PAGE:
In early deed books, several deeds may actually have been recorded at the same time, so a partial chain appears in one deed book. Sometimes, the recital clause will contain the phase "and intended to be recorded." Check the pages of the deed book immediately before and after that deed for an earlier deed. Despite the recording laws, many early deeds for property outside of the original city of Philadelphia were not recorded.

When researching 17th and 18th-century transfers of properties which lay within the present bounds of Berks or Montgomery Counties, remember that Berks County was created in 1752 and Montgomery County in 1784. Once these counties were created, the Philadelphia Recorder of Deeds refused to record any deeds for property within these counties, even though the deed was executed years and even decades earlier. It is not uncommon to find deeds from the 1730s and 1740s for land within present-day Montgomery County being recorded in the Montgomery County Recorder of Deeds after the turn of the 19th century and even as late as the 1880s.

NOTE: Many properties develop concurrent chains-of-title during the 19th century, one transferring the property, the other transferring the ground rent on the property. Make sure that you are following the chain of title on the property itself. A ground rent deed will indicate that a ground rent is being transferred at the beginning of the second paragraph before the description of the actual property. Ground rent deeds are not important to the actual chain of title, with some rare exceptions.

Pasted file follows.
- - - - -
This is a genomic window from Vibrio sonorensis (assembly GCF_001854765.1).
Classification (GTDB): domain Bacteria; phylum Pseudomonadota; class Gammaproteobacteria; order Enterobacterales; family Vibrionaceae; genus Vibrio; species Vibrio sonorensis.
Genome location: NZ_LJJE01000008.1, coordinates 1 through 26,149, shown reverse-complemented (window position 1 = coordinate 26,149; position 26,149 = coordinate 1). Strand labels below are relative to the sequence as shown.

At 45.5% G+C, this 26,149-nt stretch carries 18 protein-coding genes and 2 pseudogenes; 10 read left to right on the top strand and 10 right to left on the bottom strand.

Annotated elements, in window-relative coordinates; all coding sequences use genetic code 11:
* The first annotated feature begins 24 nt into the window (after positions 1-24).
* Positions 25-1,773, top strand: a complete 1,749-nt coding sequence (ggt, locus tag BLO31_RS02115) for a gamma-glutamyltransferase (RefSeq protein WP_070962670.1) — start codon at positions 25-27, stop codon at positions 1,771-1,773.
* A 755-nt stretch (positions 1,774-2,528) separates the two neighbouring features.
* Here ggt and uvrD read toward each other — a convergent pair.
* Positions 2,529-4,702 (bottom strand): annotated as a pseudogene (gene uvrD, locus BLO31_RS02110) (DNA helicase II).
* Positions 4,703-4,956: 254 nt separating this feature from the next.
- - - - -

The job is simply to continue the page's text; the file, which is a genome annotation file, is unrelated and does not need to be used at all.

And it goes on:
D. Court Deeds

1. Sheriff's Deeds & Indices

Many people lost their ownership rights to property not through a bargain and sale deed but through court action, in which the sheriff seizes the property and sells it to satisfy a debt. There are two county courts in which such actions were handled: the Philadelphia Court of Common Pleas and the Philadelphia County District Court. The sheriff's deeds for the Common Pleas Court cover the period 1736-1905; those for the District Court for the period 1811-1874.

During the period immediately after the Revolution, some sheriff's deeds were filed in the Supreme Court of Pennsylvania. Those deeds are in the custody of the Pennsylvania State Archives in Harrisburg. Some, but not all, have been transcribed in the regular deed books. (The City Archives now has available microfilm copies of the Supreme Court deeds, please ask for them). There are also a few federal marshal's deeds located at the National Archives, Mid-Atlantic Regional Branch.

The sheriff's indices are arranged exactly as the grantor/grantee indices, except they are divided between defendant and purchaser.